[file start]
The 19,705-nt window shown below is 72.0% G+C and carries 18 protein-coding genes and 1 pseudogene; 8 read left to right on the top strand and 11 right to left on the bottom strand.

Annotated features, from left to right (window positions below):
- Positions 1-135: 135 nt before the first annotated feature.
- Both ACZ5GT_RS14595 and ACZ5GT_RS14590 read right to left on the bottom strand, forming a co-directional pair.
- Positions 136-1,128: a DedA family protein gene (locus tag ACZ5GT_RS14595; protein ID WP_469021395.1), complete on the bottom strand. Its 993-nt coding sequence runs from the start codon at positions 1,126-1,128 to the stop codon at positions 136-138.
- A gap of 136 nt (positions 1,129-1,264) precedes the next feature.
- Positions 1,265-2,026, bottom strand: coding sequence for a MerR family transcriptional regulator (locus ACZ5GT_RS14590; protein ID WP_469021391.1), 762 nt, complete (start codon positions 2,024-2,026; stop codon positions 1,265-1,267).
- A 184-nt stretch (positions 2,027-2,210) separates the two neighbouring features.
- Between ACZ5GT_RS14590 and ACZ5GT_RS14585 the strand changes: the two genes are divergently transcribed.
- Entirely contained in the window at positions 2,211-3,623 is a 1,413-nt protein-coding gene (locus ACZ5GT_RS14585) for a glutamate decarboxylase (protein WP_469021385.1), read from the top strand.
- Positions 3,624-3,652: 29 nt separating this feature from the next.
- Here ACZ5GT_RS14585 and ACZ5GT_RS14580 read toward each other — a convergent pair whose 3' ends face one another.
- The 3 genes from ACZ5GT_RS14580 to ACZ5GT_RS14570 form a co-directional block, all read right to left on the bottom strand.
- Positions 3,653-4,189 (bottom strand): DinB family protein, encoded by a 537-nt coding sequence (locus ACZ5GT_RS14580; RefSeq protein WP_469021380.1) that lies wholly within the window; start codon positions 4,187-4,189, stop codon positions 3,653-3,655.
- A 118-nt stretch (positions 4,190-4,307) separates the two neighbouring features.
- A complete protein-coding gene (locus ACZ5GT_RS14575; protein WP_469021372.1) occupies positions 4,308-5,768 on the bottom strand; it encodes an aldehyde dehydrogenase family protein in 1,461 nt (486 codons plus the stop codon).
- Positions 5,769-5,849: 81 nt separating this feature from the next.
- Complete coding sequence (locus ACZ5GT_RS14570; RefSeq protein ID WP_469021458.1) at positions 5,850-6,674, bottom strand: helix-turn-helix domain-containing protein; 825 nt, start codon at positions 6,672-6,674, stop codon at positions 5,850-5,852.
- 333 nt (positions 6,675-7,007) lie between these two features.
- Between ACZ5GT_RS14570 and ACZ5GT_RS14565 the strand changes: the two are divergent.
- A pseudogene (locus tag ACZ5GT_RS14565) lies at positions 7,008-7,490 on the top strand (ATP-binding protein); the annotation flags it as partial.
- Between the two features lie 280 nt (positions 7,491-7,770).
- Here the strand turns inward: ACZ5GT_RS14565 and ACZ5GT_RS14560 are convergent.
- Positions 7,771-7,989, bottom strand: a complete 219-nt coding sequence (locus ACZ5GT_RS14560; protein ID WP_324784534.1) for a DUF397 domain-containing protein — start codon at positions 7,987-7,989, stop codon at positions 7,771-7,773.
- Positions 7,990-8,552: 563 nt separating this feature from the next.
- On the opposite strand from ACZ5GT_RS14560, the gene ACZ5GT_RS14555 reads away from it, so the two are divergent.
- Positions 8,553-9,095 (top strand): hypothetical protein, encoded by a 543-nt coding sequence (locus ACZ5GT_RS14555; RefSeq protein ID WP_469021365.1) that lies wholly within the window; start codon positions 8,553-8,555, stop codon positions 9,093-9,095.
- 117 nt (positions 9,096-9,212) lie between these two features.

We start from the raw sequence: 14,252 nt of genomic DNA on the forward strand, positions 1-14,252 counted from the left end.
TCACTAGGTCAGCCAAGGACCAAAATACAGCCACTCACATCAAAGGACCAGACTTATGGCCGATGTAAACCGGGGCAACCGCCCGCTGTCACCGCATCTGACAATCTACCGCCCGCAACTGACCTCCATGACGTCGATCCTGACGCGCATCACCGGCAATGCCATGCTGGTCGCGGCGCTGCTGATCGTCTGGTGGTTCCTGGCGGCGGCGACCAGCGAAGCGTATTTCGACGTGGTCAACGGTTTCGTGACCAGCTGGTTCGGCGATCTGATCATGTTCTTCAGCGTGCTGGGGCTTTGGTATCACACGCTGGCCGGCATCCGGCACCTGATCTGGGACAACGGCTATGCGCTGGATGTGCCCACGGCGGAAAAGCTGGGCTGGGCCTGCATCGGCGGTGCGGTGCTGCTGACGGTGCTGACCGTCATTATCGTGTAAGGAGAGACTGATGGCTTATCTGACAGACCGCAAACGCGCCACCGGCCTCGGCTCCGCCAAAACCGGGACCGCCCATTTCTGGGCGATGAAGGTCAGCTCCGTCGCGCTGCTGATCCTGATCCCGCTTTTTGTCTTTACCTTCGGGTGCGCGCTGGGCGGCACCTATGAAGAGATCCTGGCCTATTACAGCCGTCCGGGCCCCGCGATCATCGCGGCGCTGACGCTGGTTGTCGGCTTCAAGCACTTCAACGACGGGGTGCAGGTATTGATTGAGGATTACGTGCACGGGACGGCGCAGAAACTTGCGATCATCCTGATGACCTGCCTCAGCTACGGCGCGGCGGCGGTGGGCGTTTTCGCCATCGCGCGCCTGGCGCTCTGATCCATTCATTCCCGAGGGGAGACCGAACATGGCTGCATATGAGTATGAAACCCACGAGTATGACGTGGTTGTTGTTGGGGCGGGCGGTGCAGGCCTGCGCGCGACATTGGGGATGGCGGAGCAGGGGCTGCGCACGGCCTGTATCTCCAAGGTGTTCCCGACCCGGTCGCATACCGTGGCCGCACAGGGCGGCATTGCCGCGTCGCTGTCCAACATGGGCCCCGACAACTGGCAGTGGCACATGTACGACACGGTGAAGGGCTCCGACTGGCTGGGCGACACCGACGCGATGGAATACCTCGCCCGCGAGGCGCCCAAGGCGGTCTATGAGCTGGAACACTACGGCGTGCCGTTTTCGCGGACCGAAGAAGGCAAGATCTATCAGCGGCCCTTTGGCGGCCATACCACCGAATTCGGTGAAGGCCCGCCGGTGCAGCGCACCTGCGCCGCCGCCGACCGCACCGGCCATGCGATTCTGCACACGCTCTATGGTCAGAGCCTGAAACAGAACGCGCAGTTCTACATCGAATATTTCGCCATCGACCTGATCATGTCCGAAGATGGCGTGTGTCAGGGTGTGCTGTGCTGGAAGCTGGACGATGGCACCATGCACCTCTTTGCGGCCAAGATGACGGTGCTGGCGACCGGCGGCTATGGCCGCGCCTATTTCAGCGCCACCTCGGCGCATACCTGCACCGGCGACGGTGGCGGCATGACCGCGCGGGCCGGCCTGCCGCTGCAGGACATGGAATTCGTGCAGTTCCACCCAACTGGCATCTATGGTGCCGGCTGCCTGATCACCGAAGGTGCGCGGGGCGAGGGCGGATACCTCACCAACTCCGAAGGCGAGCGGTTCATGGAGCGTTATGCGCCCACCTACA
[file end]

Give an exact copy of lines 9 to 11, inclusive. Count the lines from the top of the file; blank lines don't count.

- Between ACZ5GT_RS14590 and ACZ5GT_RS14585 the strand changes: the two genes are divergently transcribed.
- Entirely contained in the window at positions 2,211-3,623 is a 1,413-nt protein-coding gene (locus ACZ5GT_RS14585) for a glutamate decarboxylase (protein WP_469021385.1), read from the top strand.
- Positions 3,624-3,652: 29 nt separating this feature from the next.